cuckold, a cou-cou-cuckoo, cou-cou-cuckold thou shalt be. By the worthy
wrath of God, I begin to be angry. This campanilian oracle fretteth me to
the guts,--a March hare was never in such a chafe as I am. O how I am
vexed! You monks and friars of the cowl-pated and hood-polled fraternity,
have you no remedy nor salve against this malady of graffing horns in
heads? Hath nature so abandoned humankind, and of her help left us so
destitute, that married men cannot know how to sail through the seas of
this mortal life and be safe from the whirlpools, quicksands, rocks, and
banks that lie alongst the coast of Cornwall.

I will, said Friar John, show thee a way and teach thee an expedient by
means whereof thy wife shall never make thee a cuckold without thy
knowledge and thine own consent. Do me the favour, I pray thee, quoth
Panurge, my pretty, soft, downy cod; now tell it, billy, tell it, I beseech
thee. Take, quoth Friar John, Hans Carvel's ring upon thy finger, who was
the King of Melinda's chief jeweller. Besides that this Hans Carvel had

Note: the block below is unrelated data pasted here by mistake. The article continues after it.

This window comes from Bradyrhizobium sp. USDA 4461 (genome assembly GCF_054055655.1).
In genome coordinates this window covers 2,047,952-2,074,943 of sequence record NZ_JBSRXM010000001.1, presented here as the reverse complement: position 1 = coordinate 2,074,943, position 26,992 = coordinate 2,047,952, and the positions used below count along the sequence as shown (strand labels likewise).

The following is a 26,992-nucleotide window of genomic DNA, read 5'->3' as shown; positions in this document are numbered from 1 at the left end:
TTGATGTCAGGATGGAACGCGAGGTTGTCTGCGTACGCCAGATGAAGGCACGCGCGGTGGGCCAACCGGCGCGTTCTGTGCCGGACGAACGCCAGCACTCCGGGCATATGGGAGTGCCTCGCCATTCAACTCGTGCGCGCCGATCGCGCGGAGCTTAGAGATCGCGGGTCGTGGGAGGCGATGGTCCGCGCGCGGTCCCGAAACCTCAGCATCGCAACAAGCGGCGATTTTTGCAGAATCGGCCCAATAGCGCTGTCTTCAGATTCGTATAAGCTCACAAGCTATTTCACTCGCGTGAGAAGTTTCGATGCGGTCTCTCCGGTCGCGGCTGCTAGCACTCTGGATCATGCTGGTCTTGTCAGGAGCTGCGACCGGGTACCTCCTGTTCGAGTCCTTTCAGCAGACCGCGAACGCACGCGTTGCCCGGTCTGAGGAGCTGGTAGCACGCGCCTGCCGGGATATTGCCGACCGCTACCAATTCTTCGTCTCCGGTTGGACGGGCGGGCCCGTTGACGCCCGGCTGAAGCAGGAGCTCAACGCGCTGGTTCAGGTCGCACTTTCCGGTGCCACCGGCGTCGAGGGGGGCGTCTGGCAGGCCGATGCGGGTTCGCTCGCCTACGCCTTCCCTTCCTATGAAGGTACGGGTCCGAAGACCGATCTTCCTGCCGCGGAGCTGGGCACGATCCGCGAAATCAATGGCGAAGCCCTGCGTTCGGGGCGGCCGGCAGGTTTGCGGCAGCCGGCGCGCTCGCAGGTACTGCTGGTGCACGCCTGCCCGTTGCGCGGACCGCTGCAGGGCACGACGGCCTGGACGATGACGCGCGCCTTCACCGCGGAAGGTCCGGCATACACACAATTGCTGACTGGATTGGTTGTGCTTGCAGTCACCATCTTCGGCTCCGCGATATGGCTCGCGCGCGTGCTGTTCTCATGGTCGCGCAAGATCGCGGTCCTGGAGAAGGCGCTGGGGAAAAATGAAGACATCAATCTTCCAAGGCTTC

the reputation of being very skilful and expert in the lapidary's
profession, he was a studious, learned, and ingenious man, a scientific
person, full of knowledge, a great philosopher, of a sound judgment, of a
prime wit, good sense, clear spirited, an honest creature, courteous,
charitable, a giver of alms, and of a jovial humour, a boon companion, and
a merry blade, if ever there was any in the world. He was somewhat
gorbellied, had a little shake in his head, and was in effect unwieldy of
his body. In his old age he took to wife the Bailiff of Concordat's
daughter, young, fair, jolly, gallant, spruce, frisk, brisk, neat, feat,
smirk, smug, compt, quaint, gay, fine, tricksy, trim, decent, proper,
graceful, handsome, beautiful, comely, and kind--a little too much--to her
neighbours and acquaintance.

Hereupon it fell out, after the expiring of a scantling of weeks, that
Master Carvel became as jealous as a tiger, and entered into a very
profound suspicion that his new-married gixy did keep a-buttock-stirring
with others. To prevent which inconveniency he did tell her many tragical
stories of the total ruin of several kingdoms by adultery; did read unto
her the legend of chaste wives; then made some lectures to her in the
praise of the choice virtue of pudicity, and did present her with a book in
commendation of conjugal fidelity; wherein the wickedness of all licentious
women was odiously detested; and withal he gave her a chain enriched with
pure oriental sapphires. Notwithstanding all this, he found her always